- The Washington Times
Wednesday, October 9, 2019

Oberlin College announced that it will appeal the $31.5 million jury award to Gibson’s Bakery over student protests targeting the business, arguing that the verdict sets a “troubling free speech precedent.”

In a statement, the college said the Oberlin College Board of Trustees voted Tuesday to appeal the June verdict, which held the school and Dean of Students Meredith Raimondo liable for the protests, which the college maintained were “organized independently by students.”


The board, which filed a notice of appeal Tuesday in Ohio state court, also said it has hired a team of First Amendment attorneys based in Cleveland and Washington, D.C., including Lee Levine and Seth Berlin of the national office of Ballard Spahr.

“The verdict and judgment in this case set a precedent that endangers free speech on campuses and for all Americans,” Mr. Levine said in a statement. “The jury was allowed to award substantial damages for speech that is protected by the Constitution. The case should absolutely be reviewed by an appellate court.”

Oberlin has decried the award as an attack on student free speech, while the Gibson’s legal team has argued that school administrators helped spread student statements, including flyers and a student government resolution, accusing the bakery of racism.

Lee Platkas, attorney for the Gibson family, said that “the law and the facts of this case remain clearly on the side of the Gibson family,” despite efforts by Oberlin officials to “reframe this as a First Amendment issue.”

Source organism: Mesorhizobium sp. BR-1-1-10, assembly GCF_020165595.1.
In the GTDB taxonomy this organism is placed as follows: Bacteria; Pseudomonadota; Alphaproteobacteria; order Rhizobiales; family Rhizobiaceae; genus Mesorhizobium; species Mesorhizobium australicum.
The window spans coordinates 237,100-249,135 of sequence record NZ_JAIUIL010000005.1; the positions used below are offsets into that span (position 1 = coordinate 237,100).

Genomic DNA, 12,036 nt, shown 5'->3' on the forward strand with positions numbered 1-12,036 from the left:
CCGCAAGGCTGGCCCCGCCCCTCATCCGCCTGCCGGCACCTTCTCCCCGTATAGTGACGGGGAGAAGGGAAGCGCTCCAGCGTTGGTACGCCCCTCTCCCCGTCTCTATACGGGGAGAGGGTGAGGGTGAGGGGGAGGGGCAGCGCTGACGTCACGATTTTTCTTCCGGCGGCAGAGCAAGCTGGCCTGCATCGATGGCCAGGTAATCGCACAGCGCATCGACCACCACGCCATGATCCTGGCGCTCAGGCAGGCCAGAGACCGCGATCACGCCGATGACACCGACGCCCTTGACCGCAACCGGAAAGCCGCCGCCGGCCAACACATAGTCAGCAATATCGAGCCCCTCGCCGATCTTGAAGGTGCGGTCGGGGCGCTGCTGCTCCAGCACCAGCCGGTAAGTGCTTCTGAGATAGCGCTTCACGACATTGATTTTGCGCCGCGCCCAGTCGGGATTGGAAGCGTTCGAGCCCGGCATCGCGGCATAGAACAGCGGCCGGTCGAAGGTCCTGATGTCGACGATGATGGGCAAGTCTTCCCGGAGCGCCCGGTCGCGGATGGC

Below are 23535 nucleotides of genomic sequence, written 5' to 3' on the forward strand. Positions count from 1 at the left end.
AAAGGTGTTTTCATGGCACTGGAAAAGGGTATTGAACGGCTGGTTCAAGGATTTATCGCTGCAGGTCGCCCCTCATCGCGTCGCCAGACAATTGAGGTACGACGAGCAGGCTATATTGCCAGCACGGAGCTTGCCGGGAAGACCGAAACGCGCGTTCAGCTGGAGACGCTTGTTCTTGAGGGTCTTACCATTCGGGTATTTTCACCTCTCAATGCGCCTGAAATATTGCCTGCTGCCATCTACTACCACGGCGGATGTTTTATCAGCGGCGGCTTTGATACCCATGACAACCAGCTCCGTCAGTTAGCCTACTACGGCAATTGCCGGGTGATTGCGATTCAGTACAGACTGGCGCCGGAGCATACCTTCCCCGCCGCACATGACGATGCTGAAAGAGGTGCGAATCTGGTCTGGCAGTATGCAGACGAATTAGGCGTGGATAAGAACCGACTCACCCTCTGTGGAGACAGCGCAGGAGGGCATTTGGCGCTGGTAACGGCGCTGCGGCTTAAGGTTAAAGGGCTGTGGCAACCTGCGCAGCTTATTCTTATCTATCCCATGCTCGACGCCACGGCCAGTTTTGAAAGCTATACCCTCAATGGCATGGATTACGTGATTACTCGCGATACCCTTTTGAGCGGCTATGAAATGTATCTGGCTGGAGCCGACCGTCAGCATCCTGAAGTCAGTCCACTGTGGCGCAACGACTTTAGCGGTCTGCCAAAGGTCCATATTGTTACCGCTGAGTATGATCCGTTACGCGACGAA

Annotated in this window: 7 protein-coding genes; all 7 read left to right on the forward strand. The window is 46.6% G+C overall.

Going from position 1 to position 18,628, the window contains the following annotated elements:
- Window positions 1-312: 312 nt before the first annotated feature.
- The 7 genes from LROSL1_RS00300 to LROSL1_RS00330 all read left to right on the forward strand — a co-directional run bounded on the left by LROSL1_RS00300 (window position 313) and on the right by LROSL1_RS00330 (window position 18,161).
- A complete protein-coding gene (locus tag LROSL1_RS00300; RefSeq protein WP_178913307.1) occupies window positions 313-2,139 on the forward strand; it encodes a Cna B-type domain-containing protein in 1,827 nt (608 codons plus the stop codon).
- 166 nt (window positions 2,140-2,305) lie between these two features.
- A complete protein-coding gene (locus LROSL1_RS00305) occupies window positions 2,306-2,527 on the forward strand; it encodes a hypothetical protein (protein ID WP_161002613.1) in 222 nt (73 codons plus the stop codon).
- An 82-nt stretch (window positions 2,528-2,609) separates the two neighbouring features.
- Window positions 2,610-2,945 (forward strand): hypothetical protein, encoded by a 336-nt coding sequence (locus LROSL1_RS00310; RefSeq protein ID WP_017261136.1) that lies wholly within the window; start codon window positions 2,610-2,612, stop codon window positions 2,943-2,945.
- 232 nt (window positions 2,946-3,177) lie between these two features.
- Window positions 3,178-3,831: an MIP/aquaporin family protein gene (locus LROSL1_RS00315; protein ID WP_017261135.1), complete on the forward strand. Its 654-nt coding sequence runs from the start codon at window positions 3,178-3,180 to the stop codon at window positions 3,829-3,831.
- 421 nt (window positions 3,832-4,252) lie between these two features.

“The jury’s verdict sent a clear message that institutions like Oberlin College should not be permitted to bully others while hiding behind the claimed shield of free speech,” Mr. Platkas said in a statement. “There are no exemptions from the law of defamation – a fact we trust will be confirmed during the appeal process.”

Student protests accusing the bakery of racial profiling erupted after the Nov. 9, 2016, arrest of three black students after one was chased down and detained by Allyn Gibson. The students later pleaded guilty to attempted theft and aggravated trespass, and issued a statement absolving the Gibsons of racism.

An attorney for Oberlin said the trial court committed procedural errors that “prevented jurors from hearing information about the original incident.”

The jury awarded the Gibsons $11 million in compensatory damages and $33 million in punitive damages, but the award was later reduced under Ohio’s tort cap to about $25 million. The Gibsons were also awarded $6.5 million in legal fees.

Oberlin board chairman Chris Canavan said the famously liberal college has focused on “bridging divides between the community in our community and pursuing academic excellence.”

“The College and the town of Oberlin have been vital to one another since 1833, and we value our long-term relationships with the town’s citizens and businesses,” Mr. Canavan said. “We also have a mission to support free inquiry, allow faculty and students to ask difficult questions and to reach and express their own conclusions. The judgment in this case effectively punishes us for doing just that.”

Mr. Canavan, former director of Global Policy Development for the Soros Management Fund, said the decision to appeal was “grounded in the board’s fiduciary responsibility to the College’s long-term financial health.”

Shortly after the protests began, Oberlin suspended its business relationship with Gibson’s and prohibited the purchase of the bakery’s products with college funds before resuming business on Jan. 30, 2017.

Student flyers accused the bakery, a fixture in Oberlin since 1885, of being a “RACIST establishment” with a “LONG ACCOUNT of RACIAL PROFILING and DISCRIMINATION,” a sentiment echoed in a Facebook post by the then-head of the Department of African Studies.

“Very Very proud of our students! Gibson’s has been bad for decades, their dislike for Black people is palpable,” said the post dated Nov. 12, 2016. Their food is rotten and they profile Black students. NO MORE!”


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